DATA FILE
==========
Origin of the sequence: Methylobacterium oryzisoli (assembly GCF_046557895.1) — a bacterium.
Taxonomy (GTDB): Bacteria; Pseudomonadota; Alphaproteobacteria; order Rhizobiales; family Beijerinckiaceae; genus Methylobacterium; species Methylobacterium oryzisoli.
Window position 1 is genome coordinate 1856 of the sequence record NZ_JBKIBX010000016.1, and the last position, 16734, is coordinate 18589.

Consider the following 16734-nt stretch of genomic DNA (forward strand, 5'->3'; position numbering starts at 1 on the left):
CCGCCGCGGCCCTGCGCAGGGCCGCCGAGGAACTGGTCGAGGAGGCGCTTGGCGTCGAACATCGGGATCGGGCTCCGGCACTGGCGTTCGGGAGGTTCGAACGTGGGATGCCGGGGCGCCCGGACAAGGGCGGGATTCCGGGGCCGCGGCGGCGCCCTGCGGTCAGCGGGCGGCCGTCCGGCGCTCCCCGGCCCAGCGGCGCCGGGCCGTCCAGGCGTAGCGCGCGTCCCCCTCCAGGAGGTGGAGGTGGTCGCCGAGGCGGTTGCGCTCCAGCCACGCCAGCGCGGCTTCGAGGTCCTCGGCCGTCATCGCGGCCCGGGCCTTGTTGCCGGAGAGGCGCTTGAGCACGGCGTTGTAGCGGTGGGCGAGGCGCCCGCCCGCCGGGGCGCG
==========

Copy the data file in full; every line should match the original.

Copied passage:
Origin of the sequence: Methylobacterium oryzisoli (assembly GCF_046557895.1) — a bacterium.
Taxonomy (GTDB): Bacteria; Pseudomonadota; Alphaproteobacteria; order Rhizobiales; family Beijerinckiaceae; genus Methylobacterium; species Methylobacterium oryzisoli.
Window position 1 is genome coordinate 1856 of the sequence record NZ_JBKIBX010000016.1, and the last position, 16734, is coordinate 18589.

Consider the following 16734-nt stretch of genomic DNA (forward strand, 5'->3'; position numbering starts at 1 on the left):
CCGCCGCGGCCCTGCGCAGGGCCGCCGAGGAACTGGTCGAGGAGGCGCTTGGCGTCGAACATCGGGATCGGGCTCCGGCACTGGCGTTCGGGAGGTTCGAACGTGGGATGCCGGGGCGCCCGGACAAGGGCGGGATTCCGGGGCCGCGGCGGCGCCCTGCGGTCAGCGGGCGGCCGTCCGGCGCTCCCCGGCCCAGCGGCGCCGGGCCGTCCAGGCGTAGCGCGCGTCCCCCTCCAGGAGGTGGAGGTGGTCGCCGAGGCGGTTGCGCTCCAGCCACGCCAGCGCGGCTTCGAGGTCCTCGGCCGTCATCGCGGCCCGGGCCTTGTTGCCGGAGAGGCGCTTGAGCACGGCGTTGTAGCGGTGGGCGAGGCGCCCGCCCGCCGGGGCGCG